Research on the development of metaphor abilities in children can be dated back as far as 1960, with Asch and Nerlove's pioneering study, which concluded that children were unable to understand metaphors until middle or even late childhood. However, the study of metaphor in children did not take off until the 1970s; research continued to show metaphor as a relatively late-developing skill, based on children's inability to paraphrase correctly metaphoric sentences presented out of any situational or narrative context.
In the past decade, research into the development of figurative language has broadened considerably in scope. Efforts have been underway to demonstrate the cognitive underpinnings of the ability to make sense of figurative language and to demonstrate the role of metaphor and its cousin, analogy, in the development of cognition.
Metaphor is now considered to be a central aspect of language and thought and thus a crucial variable in cognitive development. The articles in this issue support the claim that no longer can any theory of language acquisition afford to ignore how children are able to recognize the distinction between what is said and what is meant and how they are able to grasp what is meant when people say things they do not mean.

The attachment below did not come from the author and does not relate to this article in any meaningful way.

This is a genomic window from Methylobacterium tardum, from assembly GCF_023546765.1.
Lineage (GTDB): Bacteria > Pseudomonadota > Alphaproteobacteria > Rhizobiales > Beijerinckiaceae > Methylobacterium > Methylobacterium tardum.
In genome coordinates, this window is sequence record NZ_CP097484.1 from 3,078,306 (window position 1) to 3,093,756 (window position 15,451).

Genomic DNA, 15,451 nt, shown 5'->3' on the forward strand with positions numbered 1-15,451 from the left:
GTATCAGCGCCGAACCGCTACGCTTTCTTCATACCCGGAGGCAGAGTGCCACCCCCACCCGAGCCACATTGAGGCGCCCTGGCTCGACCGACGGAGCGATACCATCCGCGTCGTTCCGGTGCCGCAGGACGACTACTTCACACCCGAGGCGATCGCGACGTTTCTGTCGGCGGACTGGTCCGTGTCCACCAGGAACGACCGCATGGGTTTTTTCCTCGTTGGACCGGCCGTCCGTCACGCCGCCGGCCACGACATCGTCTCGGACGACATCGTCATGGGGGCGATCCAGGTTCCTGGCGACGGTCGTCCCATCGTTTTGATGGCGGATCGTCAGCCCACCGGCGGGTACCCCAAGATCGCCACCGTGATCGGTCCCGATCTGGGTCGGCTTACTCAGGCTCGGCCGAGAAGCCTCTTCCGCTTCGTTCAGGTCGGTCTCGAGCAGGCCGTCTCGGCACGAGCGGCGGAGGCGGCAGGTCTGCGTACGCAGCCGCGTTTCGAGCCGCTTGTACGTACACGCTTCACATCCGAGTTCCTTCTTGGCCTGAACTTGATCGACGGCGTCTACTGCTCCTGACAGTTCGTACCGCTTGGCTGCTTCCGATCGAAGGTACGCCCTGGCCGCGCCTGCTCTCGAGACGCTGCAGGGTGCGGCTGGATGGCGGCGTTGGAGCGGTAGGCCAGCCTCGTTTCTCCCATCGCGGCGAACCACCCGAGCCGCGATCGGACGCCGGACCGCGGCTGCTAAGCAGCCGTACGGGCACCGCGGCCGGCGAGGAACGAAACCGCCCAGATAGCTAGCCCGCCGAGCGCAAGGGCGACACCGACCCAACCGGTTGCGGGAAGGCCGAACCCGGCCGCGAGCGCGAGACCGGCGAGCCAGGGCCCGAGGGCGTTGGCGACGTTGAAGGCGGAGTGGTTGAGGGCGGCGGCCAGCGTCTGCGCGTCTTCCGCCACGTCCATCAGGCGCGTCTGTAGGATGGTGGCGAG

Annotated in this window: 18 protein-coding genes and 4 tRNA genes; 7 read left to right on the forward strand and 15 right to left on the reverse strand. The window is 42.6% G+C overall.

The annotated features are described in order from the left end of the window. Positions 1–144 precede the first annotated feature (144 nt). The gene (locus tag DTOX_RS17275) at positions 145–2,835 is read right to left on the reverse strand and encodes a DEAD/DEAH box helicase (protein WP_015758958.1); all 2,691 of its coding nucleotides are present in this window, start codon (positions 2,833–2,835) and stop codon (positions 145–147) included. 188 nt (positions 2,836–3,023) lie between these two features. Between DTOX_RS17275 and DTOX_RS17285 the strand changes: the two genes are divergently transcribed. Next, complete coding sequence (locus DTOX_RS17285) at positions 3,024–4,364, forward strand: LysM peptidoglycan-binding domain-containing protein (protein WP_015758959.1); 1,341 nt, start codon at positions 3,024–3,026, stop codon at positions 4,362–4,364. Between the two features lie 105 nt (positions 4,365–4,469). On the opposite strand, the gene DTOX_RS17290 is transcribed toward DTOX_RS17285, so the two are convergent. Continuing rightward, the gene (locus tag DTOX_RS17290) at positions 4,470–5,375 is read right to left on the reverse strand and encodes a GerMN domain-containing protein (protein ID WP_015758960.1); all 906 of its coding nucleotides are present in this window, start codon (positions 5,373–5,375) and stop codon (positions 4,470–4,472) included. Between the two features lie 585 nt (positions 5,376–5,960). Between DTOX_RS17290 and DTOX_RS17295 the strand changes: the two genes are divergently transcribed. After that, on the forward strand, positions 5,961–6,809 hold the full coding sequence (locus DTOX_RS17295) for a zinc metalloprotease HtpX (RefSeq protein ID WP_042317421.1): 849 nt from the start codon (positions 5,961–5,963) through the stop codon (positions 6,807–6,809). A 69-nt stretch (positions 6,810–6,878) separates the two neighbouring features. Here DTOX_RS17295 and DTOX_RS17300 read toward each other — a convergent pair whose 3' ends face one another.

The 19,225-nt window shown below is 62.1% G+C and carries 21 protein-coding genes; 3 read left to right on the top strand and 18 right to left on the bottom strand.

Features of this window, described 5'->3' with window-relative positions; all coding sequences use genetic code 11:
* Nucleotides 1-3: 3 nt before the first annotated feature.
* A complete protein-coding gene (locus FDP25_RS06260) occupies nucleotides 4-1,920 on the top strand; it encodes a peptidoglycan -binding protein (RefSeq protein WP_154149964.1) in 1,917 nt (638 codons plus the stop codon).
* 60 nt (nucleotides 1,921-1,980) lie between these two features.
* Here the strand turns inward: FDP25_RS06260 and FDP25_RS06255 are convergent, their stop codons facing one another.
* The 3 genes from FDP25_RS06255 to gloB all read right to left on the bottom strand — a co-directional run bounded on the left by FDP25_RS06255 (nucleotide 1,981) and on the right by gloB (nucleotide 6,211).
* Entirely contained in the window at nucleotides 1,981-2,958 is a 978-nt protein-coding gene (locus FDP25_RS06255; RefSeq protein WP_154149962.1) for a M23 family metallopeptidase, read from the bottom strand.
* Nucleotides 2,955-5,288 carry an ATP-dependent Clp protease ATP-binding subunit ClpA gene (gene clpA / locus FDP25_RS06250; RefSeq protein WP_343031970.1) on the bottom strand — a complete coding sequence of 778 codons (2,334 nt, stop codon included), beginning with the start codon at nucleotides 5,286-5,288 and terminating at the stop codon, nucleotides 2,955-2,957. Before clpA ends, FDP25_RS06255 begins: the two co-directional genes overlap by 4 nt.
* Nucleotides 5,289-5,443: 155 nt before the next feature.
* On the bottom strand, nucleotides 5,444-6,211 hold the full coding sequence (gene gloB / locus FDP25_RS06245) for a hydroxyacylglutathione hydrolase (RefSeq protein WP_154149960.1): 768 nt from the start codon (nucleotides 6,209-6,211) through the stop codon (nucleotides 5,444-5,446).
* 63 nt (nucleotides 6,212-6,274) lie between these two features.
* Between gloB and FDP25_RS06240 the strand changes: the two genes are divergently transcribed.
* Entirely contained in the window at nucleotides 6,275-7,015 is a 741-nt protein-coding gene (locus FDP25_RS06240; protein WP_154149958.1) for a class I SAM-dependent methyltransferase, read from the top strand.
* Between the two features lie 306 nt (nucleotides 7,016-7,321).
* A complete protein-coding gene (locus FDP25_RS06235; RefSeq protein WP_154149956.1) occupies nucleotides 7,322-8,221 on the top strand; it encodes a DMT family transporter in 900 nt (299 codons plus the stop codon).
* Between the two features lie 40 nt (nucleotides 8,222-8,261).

Volume 10, Number 4, 1995
Contents: E. Winner, Introduction. A. de Groot, J. Kaplan, E. Rosenblatt, S. Dews, E. Winner, Understanding Versus Discriminating Nonliteral Utterances: Evidence for a Dissociation. F.G.E. Happé, Understanding Minds and Metaphors: Insights From the Study of Figurative Language in Autism. S. Vosniadou, Analogical Reasoning in Cognitive Development. V.F. Reyna, B. Kiernan, Children's Memory and Metaphorical Interpretation.